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Ellen Henri Hymans

October 21, 1922 July 5, 2015
Ellen Henri Hymans
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Obituary for Ellen Henri Hymans

A Memorial Service 
is scheduled 
Wednesday, July 15, 2015

11:00 a.m 

at The African Episcopal Church
of St. Thomas
6361 Lancaster Avenue
Philadelphia, PA  19151

Life Story

Ellen Henri Harris was born in Monroe, North Carolina, the youngest child of John Thomas Harris and Ellen Christmas. She formed lasting and loving bonds with her siblings, John Thomas Jr. "JT" (deceased), Mary Lou and Elizabeth.

When Hen, as she was called by most family and friends, was 6 years old, the family moved to Philadelphia. She received her early education in Philadelphia public schools, graduated from Cheyney College and completed graduate courses at the University of Michigan.  She studied education, following in the footsteps of her mother, brother and two elder sisters, and became an elementary school teacher. 

Her teaching career, however, did not last very long, because a year later she was swept off her feet by an outlandish, handsome Surinam prince, who turned out to be a dentist, Dr. Vivian Louis Hymans.  He had come to the USA in 1946 for post graduate studies in dentistry in New York City, met Hen on a blind date and married her in 1948. The newlyweds were in for a great adventure because it was Vivian’s intention to start his dental practice in Aruba.

Moving to Aruba was no joke in those days for the simple fact that no one had even ever heard of the tiny Caribbean island. Hen, brave, adventurous and in love said goodbye to family and friends, followed him without the bat of an eye and off to Aruba they were.  This journey turned out to be more than an adventure, Aruba became the place where they built a grand house and created a warm, wonderful home. They lived there for thirty one years and raised their three children. Hen learned to speak Dutch, the official language in Aruba, so that she could actively engage in her children's school life. She continued to speak it fluently and was always proud to read verses from Acts 2, out loud and in Dutch, when requested for  Pentecost observances at the African Episcopal Church of St. Thomas.

After her husband Vivian died in 1978, Hen packed up her belongings and repatriated to the USA in 1979. Her children had  long left the Aruban nest for their further education and had built their lives in Holland and Philadelphia. She longed  for home, to be with her American family.  As she put it, “I miss the seasons. The tropics are no fun after thirty one years, the same old weather every day.” Hen loved the seasons, Hen loved nature: trees, plants and yes, flowers, flowers, flowers.

Picking up life in Philly, after 31 years overseas, is not an everyday challenge, but she met with it to the fullest. At the age of 57, brave and adventurous, she restarted her education career, teaching children in Head Start for another 10 years. She also returned to active membership at St.Thomas. She participated in a multitude of community classes ranging from different kinds of art to tap-dancing. She loved  most anything to do with the arts, be it a fine art museum, theater, jazz concerts or a dance performance in a neighborhood community center. Her son Pepper taught her to listen for the baseline in most all music.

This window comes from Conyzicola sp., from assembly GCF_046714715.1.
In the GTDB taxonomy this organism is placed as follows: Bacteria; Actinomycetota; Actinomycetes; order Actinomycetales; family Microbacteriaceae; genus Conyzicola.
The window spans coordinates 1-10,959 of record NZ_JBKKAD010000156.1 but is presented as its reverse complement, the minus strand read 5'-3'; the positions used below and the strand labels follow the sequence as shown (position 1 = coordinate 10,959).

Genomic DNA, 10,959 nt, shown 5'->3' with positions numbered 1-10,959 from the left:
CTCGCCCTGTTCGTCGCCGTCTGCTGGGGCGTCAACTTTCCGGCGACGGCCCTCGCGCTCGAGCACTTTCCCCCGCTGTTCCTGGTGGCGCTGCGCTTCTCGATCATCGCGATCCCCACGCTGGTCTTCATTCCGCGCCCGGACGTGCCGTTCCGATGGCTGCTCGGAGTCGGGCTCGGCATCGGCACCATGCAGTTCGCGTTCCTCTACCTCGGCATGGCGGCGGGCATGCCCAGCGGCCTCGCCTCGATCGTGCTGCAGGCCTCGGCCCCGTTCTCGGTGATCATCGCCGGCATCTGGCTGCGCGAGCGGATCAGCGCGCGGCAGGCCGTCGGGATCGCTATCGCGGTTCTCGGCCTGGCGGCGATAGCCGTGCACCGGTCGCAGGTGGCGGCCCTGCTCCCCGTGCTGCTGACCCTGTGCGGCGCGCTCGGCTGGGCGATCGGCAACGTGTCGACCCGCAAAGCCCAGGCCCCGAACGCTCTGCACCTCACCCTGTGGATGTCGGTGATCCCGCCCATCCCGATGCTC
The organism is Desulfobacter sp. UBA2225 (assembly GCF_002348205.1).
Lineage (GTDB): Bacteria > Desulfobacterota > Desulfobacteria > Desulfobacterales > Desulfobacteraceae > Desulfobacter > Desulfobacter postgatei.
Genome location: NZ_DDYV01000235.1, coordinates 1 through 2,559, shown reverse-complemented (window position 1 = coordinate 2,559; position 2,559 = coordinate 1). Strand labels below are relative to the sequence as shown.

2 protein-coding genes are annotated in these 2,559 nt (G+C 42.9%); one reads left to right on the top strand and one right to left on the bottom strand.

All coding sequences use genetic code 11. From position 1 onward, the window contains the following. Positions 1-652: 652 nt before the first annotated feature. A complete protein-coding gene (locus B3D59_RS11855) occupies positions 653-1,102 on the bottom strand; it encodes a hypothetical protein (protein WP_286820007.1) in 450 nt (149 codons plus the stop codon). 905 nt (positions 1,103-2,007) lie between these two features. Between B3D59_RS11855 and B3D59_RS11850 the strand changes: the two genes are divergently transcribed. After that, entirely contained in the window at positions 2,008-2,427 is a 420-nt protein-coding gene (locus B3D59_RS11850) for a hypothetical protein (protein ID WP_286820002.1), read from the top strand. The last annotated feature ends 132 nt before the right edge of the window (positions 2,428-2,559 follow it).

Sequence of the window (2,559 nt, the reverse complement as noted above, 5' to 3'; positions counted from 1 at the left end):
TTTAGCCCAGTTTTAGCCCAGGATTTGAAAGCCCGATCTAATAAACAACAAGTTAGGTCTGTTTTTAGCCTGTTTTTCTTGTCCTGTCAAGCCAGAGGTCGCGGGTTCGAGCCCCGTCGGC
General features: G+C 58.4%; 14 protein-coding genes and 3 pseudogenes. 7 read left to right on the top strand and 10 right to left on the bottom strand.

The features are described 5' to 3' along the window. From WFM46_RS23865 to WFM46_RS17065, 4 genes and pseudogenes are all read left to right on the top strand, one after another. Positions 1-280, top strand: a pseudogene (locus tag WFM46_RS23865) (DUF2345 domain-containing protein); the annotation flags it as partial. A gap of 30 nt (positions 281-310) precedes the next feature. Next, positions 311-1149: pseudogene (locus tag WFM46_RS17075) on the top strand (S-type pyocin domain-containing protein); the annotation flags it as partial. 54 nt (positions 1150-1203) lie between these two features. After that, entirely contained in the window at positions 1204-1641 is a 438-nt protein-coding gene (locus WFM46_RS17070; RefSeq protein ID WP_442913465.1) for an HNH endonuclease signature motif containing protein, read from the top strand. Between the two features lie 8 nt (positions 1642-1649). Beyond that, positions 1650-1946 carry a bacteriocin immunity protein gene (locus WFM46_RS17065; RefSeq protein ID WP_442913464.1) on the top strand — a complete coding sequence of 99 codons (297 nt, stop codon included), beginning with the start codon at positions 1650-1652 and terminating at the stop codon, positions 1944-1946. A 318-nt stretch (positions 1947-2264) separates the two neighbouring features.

Hen was also very much a lady, a lady who enjoyed socializing, talking, dancing, drinking, and not always iced tea… Needless to say she loved to dress for all these different occasions, dressing was of utmost importance; she aimed for high fashion, yes indeed she was a lady of fashion.

And last but by no means least, she joined her so beloved Garden Club, “Our Garden Club of Philadelphia and Vicinity.” In the course of the years, it seemed as though nothing was as important or inspiring to her as tending her balcony, going to her flower club meetings, arranging flowers, winning blue ribbons (and boasting about them), tending the St Thomas church garden and preparing the flowers for the church at Easter. Every festive family occasion that needed a flower, she would be asked, or if not so demand to arrange the flowers. It gave her so much joy and yes, pride. It would happen that her daughter would give her the regular call from Amsterdam, to see how she was doing, she would reply with passionate joy, "Oh Juultje, I’m doing wonderful, my oleander has two new leaves!!"

In  June 2013, she had her first stroke. She fought like a trooper, brave and courageous to walk again, to talk again, to put on lip-gloss and to complete a ceramic class at Center in the Park. She  had recovered quite miraculously and was now given a loving home with her son Steven Ashley and his wife Sharon. In January 2014, she had a second stroke and had to move to Saunders' House for further care. This time recovery was sheer impossible, she struggled but eventually on the 5th of July found peace in the arms of her Lord.

She leaves to cherish her memory one daughter: Antoinette Juliette Hymans and two sons: Steven Ashley (Sharon) and Vivian Louis Hymans Jr. "Pepper" (Indra); three grandchildren Roos van As, Nkululeko Hymans and Summer Hymans; one great-grandchild, Merlijn Noriega-Munoz; two sisters, Mary Lou Sullivan and Elizabeth Calhoun; one sister in-law, Annie B. Harris and a host of nieces, nephews, cousins and friends.


"Lovingly submitted, The Family”

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